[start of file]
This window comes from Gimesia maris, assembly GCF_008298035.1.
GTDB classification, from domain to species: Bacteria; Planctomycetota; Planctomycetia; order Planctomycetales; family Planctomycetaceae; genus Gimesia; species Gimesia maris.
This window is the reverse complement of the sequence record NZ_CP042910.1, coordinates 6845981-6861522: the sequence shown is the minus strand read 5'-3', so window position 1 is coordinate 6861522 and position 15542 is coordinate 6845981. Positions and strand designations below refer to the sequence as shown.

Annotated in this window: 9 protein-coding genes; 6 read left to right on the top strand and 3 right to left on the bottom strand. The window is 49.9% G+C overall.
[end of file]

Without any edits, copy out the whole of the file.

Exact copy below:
This window comes from Gimesia maris, assembly GCF_008298035.1.
GTDB classification, from domain to species: Bacteria; Planctomycetota; Planctomycetia; order Planctomycetales; family Planctomycetaceae; genus Gimesia; species Gimesia maris.
This window is the reverse complement of the sequence record NZ_CP042910.1, coordinates 6845981-6861522: the sequence shown is the minus strand read 5'-3', so window position 1 is coordinate 6861522 and position 15542 is coordinate 6845981. Positions and strand designations below refer to the sequence as shown.

Annotated in this window: 9 protein-coding genes; 6 read left to right on the top strand and 3 right to left on the bottom strand. The window is 49.9% G+C overall.